May 7 (Bloomberg) -- Hungary’s industrial output shrank for a sixth month in March as the government struggles to pull the economy out of its second recession in four years.
Production fell a workday-adjusted 0.7 percent from a year earlier after a revised 1 percent drop in February, the Budapest-based statistics office said today. That compares with a median estimate for a 0.9 percent drop in a Bloomberg survey of nine economists. Output rose 0.4 percent from February after a revised 0.1 percent increase the previous month.
Hungary entered recession in 2012 as trade and banking links with the slumping euro area, as well as the government’s focus on narrowing the budget deficit by levying extraordinary taxes, smothered growth. Prime Minister Viktor Orban, facing re-election in 2014, predicts the economy will grow 0.7 percent this year.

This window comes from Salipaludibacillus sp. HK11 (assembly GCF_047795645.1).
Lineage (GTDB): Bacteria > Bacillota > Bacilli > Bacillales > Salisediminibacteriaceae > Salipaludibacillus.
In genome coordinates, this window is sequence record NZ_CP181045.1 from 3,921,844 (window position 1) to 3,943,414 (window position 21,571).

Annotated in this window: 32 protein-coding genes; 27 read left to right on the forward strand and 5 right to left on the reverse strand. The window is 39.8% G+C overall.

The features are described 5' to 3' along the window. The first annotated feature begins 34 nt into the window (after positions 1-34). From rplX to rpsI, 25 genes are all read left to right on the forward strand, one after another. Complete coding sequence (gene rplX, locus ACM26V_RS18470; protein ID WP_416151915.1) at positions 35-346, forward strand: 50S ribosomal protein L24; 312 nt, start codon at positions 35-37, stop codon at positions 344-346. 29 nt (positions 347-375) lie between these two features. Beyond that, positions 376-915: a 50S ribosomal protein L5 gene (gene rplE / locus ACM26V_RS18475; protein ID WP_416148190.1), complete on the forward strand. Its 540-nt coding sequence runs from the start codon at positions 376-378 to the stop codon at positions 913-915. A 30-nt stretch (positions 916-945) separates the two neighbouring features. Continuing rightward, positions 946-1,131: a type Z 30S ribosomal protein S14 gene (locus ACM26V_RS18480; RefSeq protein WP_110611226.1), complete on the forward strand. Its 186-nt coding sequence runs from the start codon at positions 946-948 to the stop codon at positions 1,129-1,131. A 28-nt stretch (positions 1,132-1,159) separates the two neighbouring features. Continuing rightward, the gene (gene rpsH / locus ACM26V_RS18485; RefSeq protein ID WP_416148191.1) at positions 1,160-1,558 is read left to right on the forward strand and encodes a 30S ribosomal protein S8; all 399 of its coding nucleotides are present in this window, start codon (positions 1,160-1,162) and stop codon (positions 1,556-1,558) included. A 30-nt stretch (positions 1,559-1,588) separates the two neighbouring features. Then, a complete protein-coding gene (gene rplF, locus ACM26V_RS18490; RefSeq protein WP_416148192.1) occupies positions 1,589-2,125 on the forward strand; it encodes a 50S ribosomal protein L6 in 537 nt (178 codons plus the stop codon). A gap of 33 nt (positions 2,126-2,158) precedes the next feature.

“All sectors showed a decline except for car production, where we saw growth,” statistician Miklos Schindele told reporters. “Industrial production continues to be unfavorable.”
The central bank last month started a Funding for Growth plan, modeled on the Bank of England’s Funding for Lending Scheme, to spur economic expansion by boosting lending to small and medium-sized companies.
Orban sacrificed growth to keep the budget deficit within the European Union’s limit of 3 percent of gross domestic product and remove the threat of cuts in funding from the bloc.
His policies included retroactive extraordinary taxes on energy, retail and telecommunication companies as well as Europe’s highest bank tax, which have damaged investment and reduced the economy’s potential growth rate to near zero, according to government estimates.
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